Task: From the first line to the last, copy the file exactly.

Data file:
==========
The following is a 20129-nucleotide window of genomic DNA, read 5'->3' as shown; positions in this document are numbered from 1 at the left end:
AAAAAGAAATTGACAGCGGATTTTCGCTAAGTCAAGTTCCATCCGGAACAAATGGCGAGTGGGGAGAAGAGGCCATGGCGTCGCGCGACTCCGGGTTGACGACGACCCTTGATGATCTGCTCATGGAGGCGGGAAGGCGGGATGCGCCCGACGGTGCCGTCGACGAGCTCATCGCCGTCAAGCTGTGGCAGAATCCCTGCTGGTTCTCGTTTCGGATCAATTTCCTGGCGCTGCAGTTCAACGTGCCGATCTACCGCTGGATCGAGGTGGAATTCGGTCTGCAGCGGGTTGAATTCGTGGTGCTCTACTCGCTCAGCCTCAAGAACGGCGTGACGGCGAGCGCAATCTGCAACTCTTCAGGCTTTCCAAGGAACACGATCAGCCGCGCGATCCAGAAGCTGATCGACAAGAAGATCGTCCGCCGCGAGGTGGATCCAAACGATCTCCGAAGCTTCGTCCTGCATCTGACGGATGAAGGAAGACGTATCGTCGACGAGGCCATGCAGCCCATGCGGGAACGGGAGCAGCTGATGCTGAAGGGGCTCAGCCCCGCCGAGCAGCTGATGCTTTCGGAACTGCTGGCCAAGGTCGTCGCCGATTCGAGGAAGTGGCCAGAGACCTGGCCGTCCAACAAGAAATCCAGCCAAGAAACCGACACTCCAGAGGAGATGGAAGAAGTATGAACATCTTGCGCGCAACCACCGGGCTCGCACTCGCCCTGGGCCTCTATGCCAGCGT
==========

The following is a 20129-nucleotide window of genomic DNA, read 5'->3' as shown; positions in this document are numbered from 1 at the left end:
AAAAAGAAATTGACAGCGGATTTTCGCTAAGTCAAGTTCCATCCGGAACAAATGGCGAGTGGGGAGAAGAGGCCATGGCGTCGCGCGACTCCGGGTTGACGACGACCCTTGATGATCTGCTCATGGAGGCGGGAAGGCGGGATGCGCCCGACGGTGCCGTCGACGAGCTCATCGCCGTCAAGCTGTGGCAGAATCCCTGCTGGTTCTCGTTTCGGATCAATTTCCTGGCGCTGCAGTTCAACGTGCCGATCTACCGCTGGATCGAGGTGGAATTCGGTCTGCAGCGGGTTGAATTCGTGGTGCTCTACTCGCTCAGCCTCAAGAACGGCGTGACGGCGAGCGCAATCTGCAACTCTTCAGGCTTTCCAAGGAACACGATCAGCCGCGCGATCCAGAAGCTGATCGACAAGAAGATCGTCCGCCGCGAGGTGGATCCAAACGATCTCCGAAGCTTCGTCCTGCATCTGACGGATGAAGGAAGACGTATCGTCGACGAGGCCATGCAGCCCATGCGGGAACGGGAGCAGCTGATGCTGAAGGGGCTCAGCCCCGCCGAGCAGCTGATGCTTTCGGAACTGCTGGCCAAGGTCGTCGCCGATTCGAGGAAGTGGCCAGAGACCTGGCCGTCCAACAAGAAATCCAGCCAAGAAACCGACACTCCAGAGGAGATGGAAGAAGTATGAACATCTTGCGCGCAACCACCGGGCTCGCACTCGCCCTGGGCCTCTATGCCAGCGT